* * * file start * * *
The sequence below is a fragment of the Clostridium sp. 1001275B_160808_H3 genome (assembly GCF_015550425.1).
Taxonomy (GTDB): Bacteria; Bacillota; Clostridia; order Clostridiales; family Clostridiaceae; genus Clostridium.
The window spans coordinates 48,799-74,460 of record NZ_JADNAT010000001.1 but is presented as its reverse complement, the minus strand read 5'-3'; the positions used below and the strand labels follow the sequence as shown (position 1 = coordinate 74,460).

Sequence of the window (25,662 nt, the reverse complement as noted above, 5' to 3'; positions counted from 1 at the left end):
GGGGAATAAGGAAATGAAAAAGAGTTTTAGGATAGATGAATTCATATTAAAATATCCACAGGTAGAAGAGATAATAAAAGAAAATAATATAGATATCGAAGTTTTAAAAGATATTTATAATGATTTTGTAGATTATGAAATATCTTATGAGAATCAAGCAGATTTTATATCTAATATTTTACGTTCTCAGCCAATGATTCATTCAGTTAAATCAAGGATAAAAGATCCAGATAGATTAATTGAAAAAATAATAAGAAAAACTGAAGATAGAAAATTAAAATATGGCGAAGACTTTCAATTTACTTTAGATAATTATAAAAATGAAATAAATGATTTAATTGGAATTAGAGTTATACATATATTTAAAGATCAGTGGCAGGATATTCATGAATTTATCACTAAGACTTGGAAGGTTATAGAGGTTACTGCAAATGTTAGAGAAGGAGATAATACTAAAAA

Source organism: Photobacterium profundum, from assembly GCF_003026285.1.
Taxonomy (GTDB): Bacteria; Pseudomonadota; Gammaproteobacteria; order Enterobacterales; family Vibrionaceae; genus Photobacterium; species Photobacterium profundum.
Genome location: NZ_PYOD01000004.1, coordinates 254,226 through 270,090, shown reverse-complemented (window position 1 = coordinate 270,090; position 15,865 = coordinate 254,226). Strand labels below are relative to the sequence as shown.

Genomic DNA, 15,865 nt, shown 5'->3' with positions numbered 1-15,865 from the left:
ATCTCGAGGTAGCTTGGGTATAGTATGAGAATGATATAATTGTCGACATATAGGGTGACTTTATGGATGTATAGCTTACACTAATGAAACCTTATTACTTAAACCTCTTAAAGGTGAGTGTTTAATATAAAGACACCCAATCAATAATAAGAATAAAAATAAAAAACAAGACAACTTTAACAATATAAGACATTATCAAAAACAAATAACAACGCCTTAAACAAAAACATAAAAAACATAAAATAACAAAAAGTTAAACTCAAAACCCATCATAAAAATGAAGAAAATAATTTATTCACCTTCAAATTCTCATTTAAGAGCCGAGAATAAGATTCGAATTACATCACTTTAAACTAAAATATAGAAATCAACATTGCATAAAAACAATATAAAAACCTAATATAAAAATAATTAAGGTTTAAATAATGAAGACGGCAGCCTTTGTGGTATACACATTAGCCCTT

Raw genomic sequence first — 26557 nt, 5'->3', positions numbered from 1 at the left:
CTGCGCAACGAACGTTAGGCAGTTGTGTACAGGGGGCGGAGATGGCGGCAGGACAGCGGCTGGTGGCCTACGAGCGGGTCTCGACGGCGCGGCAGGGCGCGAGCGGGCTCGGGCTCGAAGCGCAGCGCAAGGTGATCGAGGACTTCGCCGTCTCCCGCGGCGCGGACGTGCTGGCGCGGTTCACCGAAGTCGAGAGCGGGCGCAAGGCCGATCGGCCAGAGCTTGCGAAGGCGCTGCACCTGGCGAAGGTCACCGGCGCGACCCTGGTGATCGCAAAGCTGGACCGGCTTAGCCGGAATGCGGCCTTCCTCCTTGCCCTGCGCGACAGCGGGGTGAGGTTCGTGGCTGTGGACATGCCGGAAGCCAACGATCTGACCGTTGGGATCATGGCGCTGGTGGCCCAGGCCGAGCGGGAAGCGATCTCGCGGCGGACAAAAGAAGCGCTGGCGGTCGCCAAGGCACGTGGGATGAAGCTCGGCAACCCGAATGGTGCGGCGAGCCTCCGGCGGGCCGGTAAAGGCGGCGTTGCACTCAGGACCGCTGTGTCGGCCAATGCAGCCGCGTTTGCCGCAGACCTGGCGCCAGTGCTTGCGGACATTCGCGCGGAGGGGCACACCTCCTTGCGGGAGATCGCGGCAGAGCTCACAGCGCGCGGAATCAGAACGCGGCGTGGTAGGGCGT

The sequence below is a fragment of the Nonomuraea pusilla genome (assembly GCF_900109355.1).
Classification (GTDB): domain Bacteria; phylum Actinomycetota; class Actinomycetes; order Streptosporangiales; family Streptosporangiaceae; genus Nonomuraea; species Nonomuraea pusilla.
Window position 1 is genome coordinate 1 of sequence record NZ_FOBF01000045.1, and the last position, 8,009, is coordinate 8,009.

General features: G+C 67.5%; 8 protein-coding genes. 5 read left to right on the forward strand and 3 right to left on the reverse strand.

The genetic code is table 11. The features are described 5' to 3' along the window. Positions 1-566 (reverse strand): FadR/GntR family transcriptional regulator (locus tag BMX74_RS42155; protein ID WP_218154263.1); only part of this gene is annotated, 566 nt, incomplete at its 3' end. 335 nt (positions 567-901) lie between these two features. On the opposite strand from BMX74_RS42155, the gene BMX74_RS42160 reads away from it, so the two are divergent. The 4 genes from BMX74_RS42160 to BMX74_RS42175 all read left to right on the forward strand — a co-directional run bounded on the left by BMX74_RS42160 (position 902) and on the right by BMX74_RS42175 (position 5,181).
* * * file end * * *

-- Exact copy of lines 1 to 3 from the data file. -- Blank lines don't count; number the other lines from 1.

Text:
The sequence below is a fragment of the Clostridium sp. 1001275B_160808_H3 genome (assembly GCF_015550425.1).
Taxonomy (GTDB): Bacteria; Bacillota; Clostridia; order Clostridiales; family Clostridiaceae; genus Clostridium.
The window spans coordinates 48,799-74,460 of record NZ_JADNAT010000001.1 but is presented as its reverse complement, the minus strand read 5'-3'; the positions used below and the strand labels follow the sequence as shown (position 1 = coordinate 74,460).